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Wild Garlic

Updated: Aug 6, 2021

This is a short guide on making use of wild garlic with a dehydrator. I’m by no means an expert in harvesting and preparing wild flowers but I am learning. If you have any feedback to give me I’m more than happy to learn.

What is wild garlic?

If you have ever wondered through a woodland and suddenly had a distinctive smell of garlic, chances are you’re walking over them. It has many names, another popular name for the plant is Ramson, it can be found all over the UK. Wild garlic has been known for centuries as a healing plant, to list some of the benefits:

  • Lower blood pressure

  • Reduce cholesterol

  • Improve blood circulation

  • Improves digestion

  • Boosts immune system

  • Can help fight coughs, colds, flus and sore throats

  • Relieve cramps

  • Used to treat skin disorders

So this was my experience…

Step one:

Pick the Wild Garlic! First I made sure that the plant I was looking at was actually wild garlic (It is known that there are 2 lookalike plants that are extremely poisonous and can cause death) so please be sure before picking. I followed a book (Food for free) to firstly identify. Then I crushed some in my hand to release a strong smell of garlic.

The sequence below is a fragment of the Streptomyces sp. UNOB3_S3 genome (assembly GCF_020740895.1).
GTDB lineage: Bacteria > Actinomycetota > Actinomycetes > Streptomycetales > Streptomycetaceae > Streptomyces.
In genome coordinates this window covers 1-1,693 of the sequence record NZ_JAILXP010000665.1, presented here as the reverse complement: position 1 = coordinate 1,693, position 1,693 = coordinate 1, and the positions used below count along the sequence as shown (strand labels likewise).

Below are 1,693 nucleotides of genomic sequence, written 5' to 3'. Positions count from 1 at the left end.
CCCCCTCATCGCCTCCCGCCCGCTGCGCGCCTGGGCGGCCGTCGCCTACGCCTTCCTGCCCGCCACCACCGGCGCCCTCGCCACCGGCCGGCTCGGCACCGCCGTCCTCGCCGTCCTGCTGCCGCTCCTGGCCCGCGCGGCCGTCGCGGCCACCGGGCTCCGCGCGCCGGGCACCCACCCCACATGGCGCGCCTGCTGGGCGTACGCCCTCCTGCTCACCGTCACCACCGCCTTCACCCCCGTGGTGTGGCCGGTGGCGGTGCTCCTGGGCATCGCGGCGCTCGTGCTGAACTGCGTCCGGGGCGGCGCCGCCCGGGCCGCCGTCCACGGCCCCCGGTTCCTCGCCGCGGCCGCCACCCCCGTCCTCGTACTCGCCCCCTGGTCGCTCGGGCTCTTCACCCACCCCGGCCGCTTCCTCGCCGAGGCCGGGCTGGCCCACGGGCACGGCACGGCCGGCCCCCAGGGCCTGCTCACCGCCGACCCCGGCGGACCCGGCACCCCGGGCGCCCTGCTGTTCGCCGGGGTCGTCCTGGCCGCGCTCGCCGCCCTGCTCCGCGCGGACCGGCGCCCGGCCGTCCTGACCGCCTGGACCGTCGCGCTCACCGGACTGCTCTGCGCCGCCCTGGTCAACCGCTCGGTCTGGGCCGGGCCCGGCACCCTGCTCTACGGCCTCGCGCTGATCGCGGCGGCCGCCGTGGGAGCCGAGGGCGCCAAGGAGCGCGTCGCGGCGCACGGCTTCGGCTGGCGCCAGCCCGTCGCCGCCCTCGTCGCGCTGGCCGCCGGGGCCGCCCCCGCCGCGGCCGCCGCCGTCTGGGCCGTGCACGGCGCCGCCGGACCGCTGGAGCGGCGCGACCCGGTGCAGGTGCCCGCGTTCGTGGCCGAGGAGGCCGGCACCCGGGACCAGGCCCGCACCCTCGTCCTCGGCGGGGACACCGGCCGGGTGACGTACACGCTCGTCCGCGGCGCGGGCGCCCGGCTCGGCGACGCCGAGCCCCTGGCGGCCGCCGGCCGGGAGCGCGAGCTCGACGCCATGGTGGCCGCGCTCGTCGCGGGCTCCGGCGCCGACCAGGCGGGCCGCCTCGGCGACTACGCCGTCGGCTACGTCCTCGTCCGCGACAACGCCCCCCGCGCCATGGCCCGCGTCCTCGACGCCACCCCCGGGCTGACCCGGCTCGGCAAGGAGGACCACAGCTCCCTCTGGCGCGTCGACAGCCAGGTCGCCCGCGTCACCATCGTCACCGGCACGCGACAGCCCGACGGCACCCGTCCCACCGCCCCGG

Step two:

I washed the wild garlic in my sink making sure I removed any insects and slugs clinging on for a free ride.

Step three:

I place each leaf in my shiny new dehydrator (£30 from Amazon, brand Andrew James). I made sure to leave a small gap between each leaf for the air to pass through. I stacked them up 6 shelfs high. I set the dehydrator to 45C and the timer for 12 hours over night.

Step four:

I removed the dried out leafs and placed them into a blender.

Step five:

The leafs were all dry but some were not crispy, I didn’t think this would be a problem until I started blending them. (I was being impatiens and should have left them on the dehydrator for longer). The none crispy ones didn’t break up very well in the blender, so I spent the next hour sieving them out.

Step six:

I found a cool jar to place them in and will now use them to make some Garlic Bread, Spag Bol and in a Soup over the next few days.

I hope this blog has been useful, if you have any questions please feel free to email me at If you want to tell us about your own wild flower experiments join our SUBSCRIBERS page and help us build an outdoor community of like-minded people!

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